July 30, 2014

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Cavaliers crumble yet again, suffer eighth loss in last nine games

CLEVELAND — LeBron James sang a different tune Saturday night at Quicken Loans Arena, and it wasn’t a happy one.
After repeatedly downplaying regular-season losses for four-plus NBA seasons, the 22-year-old pulled no punches following the Cavaliers’ ugly 92-86 defeat to the Philadelphia 76ers.
“We’re not playing good basketball right now,” James said after Cleveland lost for the eighth time in nine games to fall to 10-14. “We’re not a very good team.”
From coaching to defensive rebounding, from lousy ballhandling to horrible shooting, from failing to get back on defense to James’ second-half disappearance from the offense, the Cavaliers had a lot of areas to choose from to explain their latest defeat.
“Right now, we’re reeling a little bit because of the losses we’ve had,” coach Mike Brown said. “We’ve just got to fight through it and figure out a way to get it done.”
Brown did his part against the Sixers (10-14), who won for the fifth time in their last six games, by starting a horrendous fourth-quarter lineup of Larry Hughes, Damon Jones, Shannon Brown, Ira Newble and Anderson Varejao.
That group, which promptly got outscored 7-2 and finished the night a combined 6-of-24 from the field, didn’t exactly make the sellout crowd forget about James, Drew Gooden and Zydrunas Ilgauskas, who were all seated on the bench.
The Cavaliers also gave up 14 offensive boards while getting outrebounded 45-39, shot 4-of-16 from the field in the fourth quarter, committed 19 turnovers, allowed a whopping 35 fastbreak points and were outscored 20-9 in the six minutes James sat on the bench.
Cleveland might have been able to overcome all that, but James was unable to rescue his team down the stretch, as he’s done so many times before. The small forward made just 1 of 2 shots in the fourth period, when he had three points.
For the night, he finished with 21 points, six rebounds and six assists, but only five of his points came after intermission. The 6-foot-8, 250-pounder had one free throw attempt (he would have had two, but Gooden was called for a lane violation).
“I had four or five dribble-drives I kicked for open shots,” James said. “When two guys come to me, I’m going to kick for an open shot. That’s how it works.”
On this night, it didn’t work. Gooden was 8-of-11 from the field en route to 21 points and 10 boards, but the bricklaying performances of Hughes (1-of-9), Shannon Brown (3-of-10) and Sasha Pavlovic (2-of-9) were too much to overcome.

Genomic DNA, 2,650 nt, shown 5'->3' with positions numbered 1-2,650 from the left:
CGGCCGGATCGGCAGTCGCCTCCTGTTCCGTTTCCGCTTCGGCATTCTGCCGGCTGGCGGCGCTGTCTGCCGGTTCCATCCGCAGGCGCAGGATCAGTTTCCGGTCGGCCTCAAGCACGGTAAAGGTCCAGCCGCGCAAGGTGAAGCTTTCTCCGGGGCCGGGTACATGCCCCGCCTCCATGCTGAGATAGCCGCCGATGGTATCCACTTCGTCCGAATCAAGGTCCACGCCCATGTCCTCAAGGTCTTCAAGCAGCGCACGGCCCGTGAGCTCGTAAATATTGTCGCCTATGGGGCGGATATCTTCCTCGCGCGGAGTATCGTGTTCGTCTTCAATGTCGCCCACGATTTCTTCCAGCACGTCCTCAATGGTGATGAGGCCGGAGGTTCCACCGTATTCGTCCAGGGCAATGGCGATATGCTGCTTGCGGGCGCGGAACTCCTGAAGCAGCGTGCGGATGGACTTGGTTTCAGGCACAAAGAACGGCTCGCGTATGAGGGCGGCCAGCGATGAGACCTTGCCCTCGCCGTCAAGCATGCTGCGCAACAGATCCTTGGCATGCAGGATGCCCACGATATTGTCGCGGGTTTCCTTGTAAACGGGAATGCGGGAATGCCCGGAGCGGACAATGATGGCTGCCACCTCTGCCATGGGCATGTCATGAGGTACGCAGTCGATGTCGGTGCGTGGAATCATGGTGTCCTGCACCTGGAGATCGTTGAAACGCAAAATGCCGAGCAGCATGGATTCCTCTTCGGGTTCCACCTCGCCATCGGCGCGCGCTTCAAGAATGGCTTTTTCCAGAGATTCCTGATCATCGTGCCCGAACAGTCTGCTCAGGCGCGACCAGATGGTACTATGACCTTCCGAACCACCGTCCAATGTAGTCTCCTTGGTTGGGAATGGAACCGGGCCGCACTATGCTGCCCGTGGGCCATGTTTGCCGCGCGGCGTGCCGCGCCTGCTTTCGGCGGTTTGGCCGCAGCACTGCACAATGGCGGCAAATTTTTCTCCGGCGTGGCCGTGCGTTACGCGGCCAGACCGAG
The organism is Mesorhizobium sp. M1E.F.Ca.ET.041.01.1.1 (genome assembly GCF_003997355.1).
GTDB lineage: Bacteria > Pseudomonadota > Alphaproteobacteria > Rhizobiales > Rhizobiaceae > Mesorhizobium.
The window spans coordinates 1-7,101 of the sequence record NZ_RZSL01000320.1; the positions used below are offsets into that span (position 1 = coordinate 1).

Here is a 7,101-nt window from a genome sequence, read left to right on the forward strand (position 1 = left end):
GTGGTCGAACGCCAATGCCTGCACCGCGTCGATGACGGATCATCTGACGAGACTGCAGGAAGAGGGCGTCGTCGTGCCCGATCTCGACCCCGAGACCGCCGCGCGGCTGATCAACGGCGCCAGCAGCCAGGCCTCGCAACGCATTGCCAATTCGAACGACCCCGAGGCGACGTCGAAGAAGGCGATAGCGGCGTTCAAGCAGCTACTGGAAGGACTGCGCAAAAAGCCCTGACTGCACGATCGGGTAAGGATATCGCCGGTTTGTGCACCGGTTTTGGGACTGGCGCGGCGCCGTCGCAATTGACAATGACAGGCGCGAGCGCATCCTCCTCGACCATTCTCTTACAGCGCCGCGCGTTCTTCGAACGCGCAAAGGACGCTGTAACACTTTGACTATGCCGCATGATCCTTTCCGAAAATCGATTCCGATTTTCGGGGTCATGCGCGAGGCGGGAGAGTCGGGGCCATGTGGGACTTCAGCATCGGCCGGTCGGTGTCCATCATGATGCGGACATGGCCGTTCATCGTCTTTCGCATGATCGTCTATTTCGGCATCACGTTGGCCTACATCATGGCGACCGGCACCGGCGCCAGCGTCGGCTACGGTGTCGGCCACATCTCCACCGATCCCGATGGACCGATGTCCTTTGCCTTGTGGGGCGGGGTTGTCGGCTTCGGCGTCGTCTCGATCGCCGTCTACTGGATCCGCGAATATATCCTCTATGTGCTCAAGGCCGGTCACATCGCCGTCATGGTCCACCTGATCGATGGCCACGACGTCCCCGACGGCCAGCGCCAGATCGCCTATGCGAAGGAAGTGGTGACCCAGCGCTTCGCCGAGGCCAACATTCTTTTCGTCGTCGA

It didn’t help that Daniel Gibson, the team’s best perimeter shooter, missed the game due to swelling in his jaw after the removal of a wisdom tooth, but this was a game Cleveland should not have lost at home.
“We had looks,” James said. “We didn’t make looks.”
That’s been a continuing trend for most of Cleveland’s alleged shooting guards, as Pavlovic is at .351 for the season, Shannon Brown is at .348 and Hughes, who is 5-of-24 over his last two games, is back down to .353.
“The ball just did not go in,” said Mike Brown, whose team rarely threw the ball inside in the fourth quarter.
In fact, the Cavaliers were so bad offensively in the second half, when they made just 13 of 35 shots, that Philadelphia was able to win on a night when it shot an abysmal 12-of-40 after intermission.
The Sixers got 20 points and five assists from point guard Andre Miller, who sure would look good back in a Cleveland uniform, 16 points and 19 boards from center Samuel Dalembert and 20 points from small forward Andre Iguodala. Power forward Reggie Evans, who was 1-of-8 from the field, added 14 rebounds as he and Dalembert combined for 12 boards on the offensive glass.
The Sixers took the lead for good with an 8-0 run that put them up 82-75 midway through the final quarter, but the Cavaliers had a number of chances down the stretch.
The biggest sequence of the night started when James forced a terrible fadeaway from the right corner with Cleveland down two. The Sixers rebounded and quickly fed Iguodala, who streaked toward the other end and got fouled by Shannon Brown, with Gooden also getting called for goal-tending. Iguodala made the free throw and Philadelphia led 89-84 with 1:01 to go.
“We felt like we played like little girls in the last game (a home loss to Sacramento on Friday),” Evans said. “We had to bounce back. … At the end of the day, we just played like little females (against the Kings). It’s all about being determined to get a win.”
Contact Rick Noland at (330) 721-4061 or rickn@ohio.net.

76ers 92, Cavs 86

PHILADELPHIA (92): Iguodala 6-12 6-9 20, Evans 1-8 2-2 4, Dalembert 6-9 4-6 16, Miller 7-14 6-6 20, Green 4-13 0-0 9, Korver 4-11 3-3 13, Smith 0-5 0-0 0, Williams 3-10 2-2 8, Young 1-1 0-0 2. Totals 32-83 23-28 92.
CLEVELAND (86): James 10-18 1-1 21, Gooden 8-11 5-6 21, Ilgauskas 5-11 2-2 12, Snow 1-2 0-2 2, Pavlovic 2-9 0-0 5, Hughes 1-9 7-8 9, Varejao 1-2 2-2 4, S.Brown 3-10 2-2 9, Newble 0-0 0-0 0, Da.Jones 1-3 0-0 3. Totals 32-75 19-23 86.
Philadelphia      18    33    16    25    —    92
Cleveland          26    20    22    18    —    86
3-Point Goals—Philadelphia 5-14 (Korver 2-5, Iguodala 2-5, Green 1-2, Williams 0-2), Cleveland 3-12 (Pavlovic 1-3, Da.Jones 1-3, S.Brown 1-3, James 0-1, Hughes 0-2). Fouled Out—None. Rebounds—Philadelphia 52 (Dalembert 19), Cleveland 51 (Gooden 10). Assists—Philadelphia 15 (Miller, Williams 5), Cleveland 23 (Snow, James 6). Total Fouls—Philadelphia 20, Cleveland 23. Technicals—Gooden. A—20,562 (20,562).

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WHEN: Monday, 7 p.m.
WHERE: The Q
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